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Guy and Madeline on a Park Bench, a swooning, romantic tribute to MGM movies flecked with the grit of the everyday. It's an impressive debut from 24-year-old director Damien Chazelle, who started Guy as his thesis project at Harvard (and, according to Chazelle, received an "incomplete"). Tribeca got the 24-year-old on the phone from L.A. to talk about making a 16-mm black-and-white feature that evokes the rhythms and improvisation of jazz, whether Boston can be romantic, and Boston cops.
What makes your film a Tribeca must-see?
With doing the film, I was interested in trying to take a very artificial, familiar Hollywood genre and trying to trace the passage between real life and that kind of genre. I think what makes the movie unique is this kind of sensibility, the two mutually exclusive, at least not in certain ways. On a less kind of formal level, it’s a nice glimpse into a world that I'm at least very passionate about, especially in Boston. People don’t know much about the small, not very commercially viable, jazz scene. These people band together in these clubs that are becoming more and more scarce in the city. It’s a glimpse into a different world. I feel very strongly about Boston as a city and I wanted to show it in a light that I haven’t seen so much before. And there’s also not a sense of the city as a sort of romantic city on par with New York or Paris but I wanted to show that in my film.
What's the craziest thing that happened while making the film?
Part of the overriding problem of the film was pulling off these musical dance numbers with no resources. We were doing one of these on these train tracks with no location. Once we spent these hours getting these sort of perfect musical numbers, the police came by. It was a quadrant, more cop cars than I've ever seen in my life, trying to steamroll towards us. Then me, in my absolute delirium, was thinking I have to protect the negative at all costs and I took the camera and started running away from the scene, and that didn’t look good to them. The irony to that? The scene didn’t even end up on the screen. We shoot a ton of footage that didn’t make it in the film but make good stories.
What are your hopes/fears/wishes regarding Tribeca?
This is my first feature, and I've never been to a festival with a movie of my own. I don’t really know what to expect and I'm trying to kind of go along for the ride. I hope people see the movie and like it.
If you could have dinner with any filmmaker (alive or dead), who would it be?
It's basically sort of a tie between [Charlie] Chaplin or [Jean-Luc] Godard. Other than personal preference, they represent the apogees of two different types of approaches to filmmaking. Chaplin is this pure sense of filmmaking and storytelling and Godard is the apogee of this throw-everything-to-the-wind-and-see-what-sticks approach. It would be good to get them sitting across the table talking to each other.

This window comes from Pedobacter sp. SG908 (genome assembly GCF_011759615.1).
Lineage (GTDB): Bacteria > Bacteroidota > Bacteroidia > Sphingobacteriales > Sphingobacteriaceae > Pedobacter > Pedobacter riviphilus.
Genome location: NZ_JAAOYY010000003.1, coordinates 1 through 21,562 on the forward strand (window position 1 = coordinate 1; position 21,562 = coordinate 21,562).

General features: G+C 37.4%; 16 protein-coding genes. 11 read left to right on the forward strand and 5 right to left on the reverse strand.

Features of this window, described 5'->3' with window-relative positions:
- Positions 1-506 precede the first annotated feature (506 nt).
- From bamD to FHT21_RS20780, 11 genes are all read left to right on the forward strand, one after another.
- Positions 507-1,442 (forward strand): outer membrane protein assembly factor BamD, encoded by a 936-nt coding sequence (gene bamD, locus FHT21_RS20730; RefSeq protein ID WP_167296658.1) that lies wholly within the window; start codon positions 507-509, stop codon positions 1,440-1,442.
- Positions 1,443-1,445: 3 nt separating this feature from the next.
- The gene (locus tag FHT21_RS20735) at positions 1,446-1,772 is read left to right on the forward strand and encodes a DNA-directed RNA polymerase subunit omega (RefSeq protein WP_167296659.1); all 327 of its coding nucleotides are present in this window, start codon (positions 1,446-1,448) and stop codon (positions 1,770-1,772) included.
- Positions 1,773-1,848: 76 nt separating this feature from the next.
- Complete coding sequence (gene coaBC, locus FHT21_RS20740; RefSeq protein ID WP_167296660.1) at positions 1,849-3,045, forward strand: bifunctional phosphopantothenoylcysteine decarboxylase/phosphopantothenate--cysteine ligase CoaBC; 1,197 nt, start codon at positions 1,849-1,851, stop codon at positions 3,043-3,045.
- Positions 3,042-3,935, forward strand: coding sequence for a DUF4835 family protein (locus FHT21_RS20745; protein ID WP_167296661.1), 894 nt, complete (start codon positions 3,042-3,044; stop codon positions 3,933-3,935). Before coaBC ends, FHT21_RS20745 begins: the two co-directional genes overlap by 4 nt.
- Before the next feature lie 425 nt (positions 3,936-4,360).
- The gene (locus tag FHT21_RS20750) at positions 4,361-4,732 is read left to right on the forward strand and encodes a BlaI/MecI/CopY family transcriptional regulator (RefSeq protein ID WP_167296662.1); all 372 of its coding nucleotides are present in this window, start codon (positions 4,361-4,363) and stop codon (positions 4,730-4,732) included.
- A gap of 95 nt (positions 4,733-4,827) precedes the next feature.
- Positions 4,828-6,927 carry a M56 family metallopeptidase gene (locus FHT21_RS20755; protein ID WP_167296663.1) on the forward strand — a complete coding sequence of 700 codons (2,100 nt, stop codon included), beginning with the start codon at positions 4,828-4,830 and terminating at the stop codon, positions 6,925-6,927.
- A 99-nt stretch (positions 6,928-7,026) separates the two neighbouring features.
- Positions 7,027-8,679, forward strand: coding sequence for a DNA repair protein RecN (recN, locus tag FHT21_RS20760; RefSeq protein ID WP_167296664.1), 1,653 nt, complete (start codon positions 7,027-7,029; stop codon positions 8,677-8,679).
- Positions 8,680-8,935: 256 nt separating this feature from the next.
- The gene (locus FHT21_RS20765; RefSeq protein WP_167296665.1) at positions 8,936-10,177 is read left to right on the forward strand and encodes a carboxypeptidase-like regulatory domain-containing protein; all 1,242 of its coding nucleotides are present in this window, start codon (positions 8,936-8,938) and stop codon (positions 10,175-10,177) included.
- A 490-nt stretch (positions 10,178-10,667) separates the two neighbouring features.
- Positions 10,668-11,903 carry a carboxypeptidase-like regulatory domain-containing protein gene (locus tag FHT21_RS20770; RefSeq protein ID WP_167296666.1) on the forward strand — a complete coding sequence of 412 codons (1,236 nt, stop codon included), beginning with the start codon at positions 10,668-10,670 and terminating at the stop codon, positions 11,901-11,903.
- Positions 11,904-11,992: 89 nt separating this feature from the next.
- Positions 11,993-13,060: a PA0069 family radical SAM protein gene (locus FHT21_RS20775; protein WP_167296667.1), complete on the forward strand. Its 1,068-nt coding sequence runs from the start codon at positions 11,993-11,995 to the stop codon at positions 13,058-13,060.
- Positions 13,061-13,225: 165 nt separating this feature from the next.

What piece of art do you recommend to your friends?
Above all, this version of the song "Delilah" that Clifford Brown and Max Roach did in their famous album together. In particular, Max’s solo and Clifford’s solo on drums got me crazy about jazz and still remains one of the seminal terms of art for me when I think about that. When I first discovered that record, my mouth watering over the drum solo and wondering how the hell he did it. It’s very quiet, deliciate, and beautifully phrased, and it got me psyched about playing.
Can you talk a little bit about casting Jason Palmer and Desiree Garcia as Guy and Madeline? They've never acted before, right?
Desiree, who plays Madeline, could sing and dance but she had never really done any kind of performing. She was getting her PhD at Boston University so that was her focus. It was in '30s musicals, so we bonded over that. She’s now an assistant professor at a university in Pennsylvania.
Originally, more as a reflection of what I knew, the script had been written with a drummer at the center of it. I was scouring the city for drummers, and I had heard of this one guy who was playing at Wally’s Café. The leader of the band that he was playing in was Jason Palmer. When I saw Jason, it was pretty instantaneous, just seeing him. This way he had, without even moving a muscle, he was quietly and serenely taking over the room. He wasn’t doing anything active, it was just his presence. I kind of knew I wanted him in the film, knowing that was going to change the tone of the film.
I went up to him right after the show. I was afraid I was going to come across as another fan, and I told him I was doing this movie, a jazz musical kind of thing and if he was interested, I'd love to talk to him about it. He was still in his own world, I think, and he kind of nodded and thought about it. I wasn’t sure I'd hear from him again and he called. A lot of people in the film are his friends or family members and he’s deeply connected to that Boston jazz world. He brought his whole world along with him, as well, to flesh out the film.